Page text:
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I have had other pest control companies in the past. Now and forever they will remain in the PAST. I was referred to Bulwark by my ever so GREEN conscious daughter who raved about the pet friendly service and pest control. I was not impressed when I sat at my house for 4 hours waiting for a tech who never showed. I called and was told they forgot to schedule one. I advised I was a Realtor who would have liked to refer Bulwark, but not after this first contact. I was assured they would send their BEST Tech...AND they DID. Ryan Peck was sent out probably forwarned by the office, but he was knowledgeable, courteous, and went above and beyond to make my experience with Bulwark a memorable one. Because of Ryan Peck I have referred several clients to Bulwark and personally would not allow any other tech to service my home. Bulwark needs to hang on to Ryan Peck with both hands, without him, I would either have criters or track him down and bring him back.‎

Jane
Las Vegas, NV
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How Big Are Cellar Spiders?

Cellar spiders are easily identified by their extraordinarily long and thin legs which can be up to two inches long. The legs are attached to an elongate and thin body.

How Do Cellar Spiders Look Like?

They are usually yellowish brown in color.

What Do Cellar Spiders Eat?

Like all spiders, cellar spiders are predators and carnivores. They will eat just about any kind of insect or bug including moths, mosquitoes, flies, beetles, and other spiders like the black widow and brown recluse. When an insect walks into its web, the cellar spider wraps it up in spider silk and sucks it dry. When the cellar spider is finished, it cuts the insect loose, letting it fall to the ground creating a pile of dead, dry, bug bodies underneath its web.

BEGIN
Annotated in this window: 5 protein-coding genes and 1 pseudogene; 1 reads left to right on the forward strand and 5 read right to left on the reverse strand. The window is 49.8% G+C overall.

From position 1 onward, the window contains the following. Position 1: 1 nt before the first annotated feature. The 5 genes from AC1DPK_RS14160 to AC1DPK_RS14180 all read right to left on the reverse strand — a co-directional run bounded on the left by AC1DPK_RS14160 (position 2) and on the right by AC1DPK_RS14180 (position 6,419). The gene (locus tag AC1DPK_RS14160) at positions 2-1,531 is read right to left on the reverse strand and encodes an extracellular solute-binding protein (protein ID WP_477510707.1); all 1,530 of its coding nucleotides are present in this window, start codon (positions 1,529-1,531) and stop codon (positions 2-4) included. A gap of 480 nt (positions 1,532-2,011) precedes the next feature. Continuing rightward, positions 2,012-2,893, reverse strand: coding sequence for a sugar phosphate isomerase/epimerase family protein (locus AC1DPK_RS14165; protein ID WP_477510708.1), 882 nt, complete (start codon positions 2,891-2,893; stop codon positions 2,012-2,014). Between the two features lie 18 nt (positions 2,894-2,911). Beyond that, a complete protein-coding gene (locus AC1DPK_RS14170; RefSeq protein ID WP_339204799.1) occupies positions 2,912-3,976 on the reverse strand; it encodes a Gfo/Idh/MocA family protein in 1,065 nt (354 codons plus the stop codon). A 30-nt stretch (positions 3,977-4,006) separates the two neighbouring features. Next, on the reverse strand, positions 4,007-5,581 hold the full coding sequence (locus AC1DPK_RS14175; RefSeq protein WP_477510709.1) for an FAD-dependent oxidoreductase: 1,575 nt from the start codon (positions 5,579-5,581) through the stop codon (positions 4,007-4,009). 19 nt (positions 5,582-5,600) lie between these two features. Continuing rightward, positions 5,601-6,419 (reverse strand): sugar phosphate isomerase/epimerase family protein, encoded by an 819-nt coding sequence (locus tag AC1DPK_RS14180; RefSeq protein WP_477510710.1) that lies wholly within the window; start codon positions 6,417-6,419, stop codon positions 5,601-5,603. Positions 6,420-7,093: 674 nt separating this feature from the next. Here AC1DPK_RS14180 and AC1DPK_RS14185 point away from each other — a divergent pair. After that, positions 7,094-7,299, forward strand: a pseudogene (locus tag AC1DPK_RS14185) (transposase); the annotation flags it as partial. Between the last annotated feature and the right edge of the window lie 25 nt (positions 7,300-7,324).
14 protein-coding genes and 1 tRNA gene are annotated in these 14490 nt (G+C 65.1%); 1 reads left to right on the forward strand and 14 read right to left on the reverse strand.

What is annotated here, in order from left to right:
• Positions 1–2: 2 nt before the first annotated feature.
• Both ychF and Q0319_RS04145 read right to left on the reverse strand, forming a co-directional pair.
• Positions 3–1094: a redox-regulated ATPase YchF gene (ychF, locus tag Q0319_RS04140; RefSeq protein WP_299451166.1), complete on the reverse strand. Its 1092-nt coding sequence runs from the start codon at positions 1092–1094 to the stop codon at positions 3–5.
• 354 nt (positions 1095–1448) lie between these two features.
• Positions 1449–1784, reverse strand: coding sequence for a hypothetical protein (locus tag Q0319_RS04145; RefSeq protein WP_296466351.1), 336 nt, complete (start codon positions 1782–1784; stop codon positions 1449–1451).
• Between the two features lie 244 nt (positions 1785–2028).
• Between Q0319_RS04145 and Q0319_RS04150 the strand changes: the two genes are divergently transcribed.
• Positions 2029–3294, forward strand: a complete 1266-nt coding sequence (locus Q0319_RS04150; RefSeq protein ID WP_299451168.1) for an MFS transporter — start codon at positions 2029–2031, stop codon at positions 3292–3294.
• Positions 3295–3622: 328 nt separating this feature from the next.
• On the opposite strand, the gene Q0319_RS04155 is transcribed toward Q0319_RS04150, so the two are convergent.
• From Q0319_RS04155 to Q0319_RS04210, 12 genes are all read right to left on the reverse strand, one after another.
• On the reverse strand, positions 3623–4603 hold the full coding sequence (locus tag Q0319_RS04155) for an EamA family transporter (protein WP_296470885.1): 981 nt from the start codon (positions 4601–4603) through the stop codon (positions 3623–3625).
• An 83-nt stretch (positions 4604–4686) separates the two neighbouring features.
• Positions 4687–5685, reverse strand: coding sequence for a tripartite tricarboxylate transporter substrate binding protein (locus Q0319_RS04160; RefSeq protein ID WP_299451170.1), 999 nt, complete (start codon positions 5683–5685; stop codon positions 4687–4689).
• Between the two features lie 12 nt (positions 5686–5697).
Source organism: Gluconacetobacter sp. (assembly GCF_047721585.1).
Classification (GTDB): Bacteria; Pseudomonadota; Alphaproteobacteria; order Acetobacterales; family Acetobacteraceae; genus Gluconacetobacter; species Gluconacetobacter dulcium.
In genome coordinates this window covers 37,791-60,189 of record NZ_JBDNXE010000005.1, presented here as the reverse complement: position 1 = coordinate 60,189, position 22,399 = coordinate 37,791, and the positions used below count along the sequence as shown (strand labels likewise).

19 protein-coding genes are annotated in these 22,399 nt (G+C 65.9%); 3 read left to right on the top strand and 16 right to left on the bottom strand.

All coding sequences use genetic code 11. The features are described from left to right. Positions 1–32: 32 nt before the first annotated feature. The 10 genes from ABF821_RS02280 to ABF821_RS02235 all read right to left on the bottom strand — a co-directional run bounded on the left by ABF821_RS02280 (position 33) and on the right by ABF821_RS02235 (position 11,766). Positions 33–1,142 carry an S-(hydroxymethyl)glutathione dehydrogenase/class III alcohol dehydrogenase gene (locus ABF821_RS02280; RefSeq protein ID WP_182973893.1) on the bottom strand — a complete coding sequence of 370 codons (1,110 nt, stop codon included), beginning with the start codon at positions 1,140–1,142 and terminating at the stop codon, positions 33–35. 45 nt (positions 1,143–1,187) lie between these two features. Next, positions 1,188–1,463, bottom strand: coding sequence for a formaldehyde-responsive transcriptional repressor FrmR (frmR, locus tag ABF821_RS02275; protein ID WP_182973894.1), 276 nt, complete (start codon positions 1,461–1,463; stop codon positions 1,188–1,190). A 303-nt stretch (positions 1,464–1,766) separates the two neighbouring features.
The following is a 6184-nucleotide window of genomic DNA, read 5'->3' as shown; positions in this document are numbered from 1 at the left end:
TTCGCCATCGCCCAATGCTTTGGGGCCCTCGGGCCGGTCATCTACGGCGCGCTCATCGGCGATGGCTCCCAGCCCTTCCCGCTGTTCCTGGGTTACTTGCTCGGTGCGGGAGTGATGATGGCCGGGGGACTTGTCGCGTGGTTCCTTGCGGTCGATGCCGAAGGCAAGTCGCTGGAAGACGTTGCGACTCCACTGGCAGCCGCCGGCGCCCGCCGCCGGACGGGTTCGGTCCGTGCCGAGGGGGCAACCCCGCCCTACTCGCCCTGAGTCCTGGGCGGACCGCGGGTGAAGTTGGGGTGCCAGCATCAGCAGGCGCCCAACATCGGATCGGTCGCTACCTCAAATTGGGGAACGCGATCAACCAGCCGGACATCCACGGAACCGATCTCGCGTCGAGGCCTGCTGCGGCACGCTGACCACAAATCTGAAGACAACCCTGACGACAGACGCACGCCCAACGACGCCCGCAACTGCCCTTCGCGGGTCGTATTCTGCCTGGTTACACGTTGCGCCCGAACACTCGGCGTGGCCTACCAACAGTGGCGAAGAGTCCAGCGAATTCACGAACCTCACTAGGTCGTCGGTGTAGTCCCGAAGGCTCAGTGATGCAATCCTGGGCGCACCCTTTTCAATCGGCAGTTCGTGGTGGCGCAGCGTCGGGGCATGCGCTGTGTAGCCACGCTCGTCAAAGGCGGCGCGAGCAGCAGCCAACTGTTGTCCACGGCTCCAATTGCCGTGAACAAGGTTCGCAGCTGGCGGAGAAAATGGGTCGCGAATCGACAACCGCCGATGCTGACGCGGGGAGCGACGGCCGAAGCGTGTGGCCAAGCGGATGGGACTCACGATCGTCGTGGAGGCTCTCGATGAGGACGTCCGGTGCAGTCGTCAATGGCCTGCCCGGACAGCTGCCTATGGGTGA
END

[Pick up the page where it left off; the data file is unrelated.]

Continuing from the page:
What Do Cellar Spiders Do?

Cellar spiders like dark, damp areas, such as crawl spaces, basements, and sheds but can also be found around doorways and in garages. Cellar spiders are often referred to as Daddy Long-Legs due to their very long, thin legs. The true Daddy Long-Legs, however, is another animal entirely, called the Harvestman. They create messy webs, which gather dust and floating debris, as well as the remains of the insects the spiders have fed on. Cellar spiders hang upside down on their webs, and when disturbed, they will shake and bounce the web noticeably, or drop off the web and run to hide.

How Do Cellar Spiders Reproduce?

Cellars spiders prefer to live in secret places and like to live close to their mate. In fact, male and female cellar spiders will often live next door to each other. The female creates an egg mass of about a dozen eggs, and holds it in her jaws until the eggs hatch. The babies hatch after several weeks.

Interesting Facts About Cellar Spiders:

Once a cellar spider's web gets too old, the spider spins a new web that is attached to the old web. Over time, this creates significant amounts of cobwebs.
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